What Are You Wearing?

What are you wearing this New Year’s Eve? Is it any of our recommendations?

Let us know in the comments! Look forward to more eyewear jiving in 2013!


Get In Gear

It used to be that contact lenses were the only and de rigeuer solution for anyone who needed vision correction and wanted to be active or do something vigorous outdoors. You wouldn’t be caught dead playing tennis wearing glasses, unless you were the amazing…

... Martina Navratilova...

… Martina Navratilova.

Glasses were for geeks, and geeks didn’t belong on the playing field. But in the last decade, prescription eyewear designed specifically for athletes and sporting lifestyles got better. That is, they got lighter, more impact resistant, comfortable, and focused on innovation so their wearers could focus on performance. Wearing glasses while running or doing burpees felt exactly as seamless as wearing sports shades, and you didn’t have to spend extra on contact lenses or go through the trouble of maintaining them or putting them on. And when Tampa Bay Rays manager Joe Maddon did to glasses what Tina Fey did to glasses…

There's nothing wrong with looking smart instead of sporty in baseball!

There’s nothing wrong with looking smart instead of sporty in baseball!

… the stigma of spectacles in sports and glasses in gyms became a thing of the past.

Of course, it helps if you’ve got the right pair on, so as you head back onto cardio machines, strap the TRX back on, get back onto the trails post-holiday season, take a look at our recommendations for active eyewear designed to keep you looking good while working out.

Eyewear Art and Craft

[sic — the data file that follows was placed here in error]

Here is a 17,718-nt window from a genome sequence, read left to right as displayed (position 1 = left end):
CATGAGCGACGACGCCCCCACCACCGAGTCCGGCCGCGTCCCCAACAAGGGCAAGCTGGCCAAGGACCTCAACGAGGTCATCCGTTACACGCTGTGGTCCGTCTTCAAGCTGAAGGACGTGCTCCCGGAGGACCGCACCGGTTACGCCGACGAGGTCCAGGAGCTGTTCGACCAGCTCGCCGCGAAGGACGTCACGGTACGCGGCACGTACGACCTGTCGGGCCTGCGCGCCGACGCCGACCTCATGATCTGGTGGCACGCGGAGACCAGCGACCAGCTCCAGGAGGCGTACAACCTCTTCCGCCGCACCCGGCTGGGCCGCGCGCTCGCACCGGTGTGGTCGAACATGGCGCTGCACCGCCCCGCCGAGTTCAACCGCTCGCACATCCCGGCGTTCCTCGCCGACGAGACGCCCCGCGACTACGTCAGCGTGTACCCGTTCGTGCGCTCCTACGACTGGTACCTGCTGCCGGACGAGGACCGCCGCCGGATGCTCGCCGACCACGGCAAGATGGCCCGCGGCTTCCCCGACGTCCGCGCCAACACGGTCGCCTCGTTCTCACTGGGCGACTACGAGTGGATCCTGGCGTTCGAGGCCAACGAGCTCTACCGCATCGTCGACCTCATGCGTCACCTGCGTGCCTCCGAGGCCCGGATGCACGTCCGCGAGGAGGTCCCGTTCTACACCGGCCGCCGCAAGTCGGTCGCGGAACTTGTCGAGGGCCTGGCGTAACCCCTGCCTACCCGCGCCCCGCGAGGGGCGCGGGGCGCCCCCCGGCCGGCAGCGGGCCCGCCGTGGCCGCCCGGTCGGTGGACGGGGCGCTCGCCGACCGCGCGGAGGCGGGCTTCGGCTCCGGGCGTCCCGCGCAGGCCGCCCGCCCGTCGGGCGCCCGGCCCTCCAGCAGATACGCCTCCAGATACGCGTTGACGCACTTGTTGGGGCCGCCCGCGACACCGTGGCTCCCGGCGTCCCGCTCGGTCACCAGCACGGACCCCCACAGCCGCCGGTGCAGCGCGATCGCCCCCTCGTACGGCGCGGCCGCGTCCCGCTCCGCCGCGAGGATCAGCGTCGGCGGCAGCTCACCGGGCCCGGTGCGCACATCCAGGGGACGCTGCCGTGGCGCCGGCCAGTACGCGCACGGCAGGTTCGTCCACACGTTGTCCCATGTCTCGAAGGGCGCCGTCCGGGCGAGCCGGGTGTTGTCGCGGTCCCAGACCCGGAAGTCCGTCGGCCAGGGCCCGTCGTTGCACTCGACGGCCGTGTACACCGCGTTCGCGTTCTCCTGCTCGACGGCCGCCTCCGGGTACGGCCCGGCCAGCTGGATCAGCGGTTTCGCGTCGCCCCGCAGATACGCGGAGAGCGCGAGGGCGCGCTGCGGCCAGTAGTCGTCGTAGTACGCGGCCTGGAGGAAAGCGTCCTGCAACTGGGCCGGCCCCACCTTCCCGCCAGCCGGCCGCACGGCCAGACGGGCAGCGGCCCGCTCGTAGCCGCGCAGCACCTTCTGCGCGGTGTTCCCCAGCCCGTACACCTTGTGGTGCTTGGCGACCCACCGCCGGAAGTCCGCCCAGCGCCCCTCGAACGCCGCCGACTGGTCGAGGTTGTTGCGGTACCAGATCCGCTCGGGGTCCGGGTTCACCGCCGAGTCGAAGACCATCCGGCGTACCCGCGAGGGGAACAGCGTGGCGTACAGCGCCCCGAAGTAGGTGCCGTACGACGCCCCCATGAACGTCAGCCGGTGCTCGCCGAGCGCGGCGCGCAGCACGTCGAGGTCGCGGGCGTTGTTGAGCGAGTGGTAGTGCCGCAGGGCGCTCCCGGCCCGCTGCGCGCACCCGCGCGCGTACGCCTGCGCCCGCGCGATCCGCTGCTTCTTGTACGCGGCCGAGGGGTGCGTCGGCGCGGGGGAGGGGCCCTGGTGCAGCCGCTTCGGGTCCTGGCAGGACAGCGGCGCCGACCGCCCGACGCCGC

Wenzhou in China’s Zhejiang province is nicknamed “Optical Village”, because that’s literally what the city does – produce as many optical frames, sunglasses, and eyewear accessories as the world can wear, factories stretching as far and wide as the eye can see. Most of this eyewear is standard issue, always produced in bulk, often copying the latest trends and styles to emerge from the industry’s biggest shows such as Silmo in Paris, Mido in Milan, and IOFT in Tokyo.

And that’s OK. Not everyone needs or wants eyewear of the highest quality, and many prefer for frames and sunglasses for function, not fashion. Plus, these are definitely much more affordable, even if not the most durable – many wearers would prefer to buy several replaceable pairs in a year and enjoy sporting various glasses, rather than splurging on one, and always putting on just that one.

For everyone else more conscious about design, innovation, quality, and celebrating age-old excellence in craftsmanship, Italy, Japan, and France are the most honored eyewear-making countries in the world. Boasting artisans who are precise in production, delicate in applying details, and meticulous in handling exceptional materials, these are the top hand-craft destinations for any independent designer who treasures extraordinary construction  and finishes in their work. For example, France’s Les Lunetiers du Jura is a revered association in the eyewear business, protecting both the history of eyewear manufacturing as well as embracing responsible and sustainable processes to keep its standards one of the highest possible.

This is why designer Oliviero Zanon decided to base his RES/REI line in Italy’s Veneto region (incidentally, where many believe the first prescription eyeglasses to have been invented), adamant that every step in bringing his beautiful mostly-acetate frames takes place in his home country (“Handmade With Love In Italy” is its proud tagline). It’s also why designer Coco Tsuji spent two years researching in Japan before engaging her birthplace’s top artisans to craft her LOTHO collection, using the finest acetates available there. Tsuji produced some parts of her latest series, Transit, in France, to widen the possibilities of innovation and flair in her eyewear.

And the difference is, well, visible for the stunning array of colors these designers have been able to dream up and incorporate into their eyewear, not to mention fittings so perfect you hardly even know there are glasses on your face.

Well, not until you just can’t stop receiving compliments from everyone else.

Eyewear Evolution

Yesterday, we talked about how the very first sunglass sighting was a piece of bone with a slit carved lengthwise through it, cobbled up by an Arctic Eskimo tired of glaring sun rays bouncing up from the snow on a bright day. That was more than two thousand years ago, and we didn’t go from a shapeless clunker on our faces (Lady Gaga might disagree!) to sleek chic from great shade collections such as Mykita, Dita, and Thom Browne.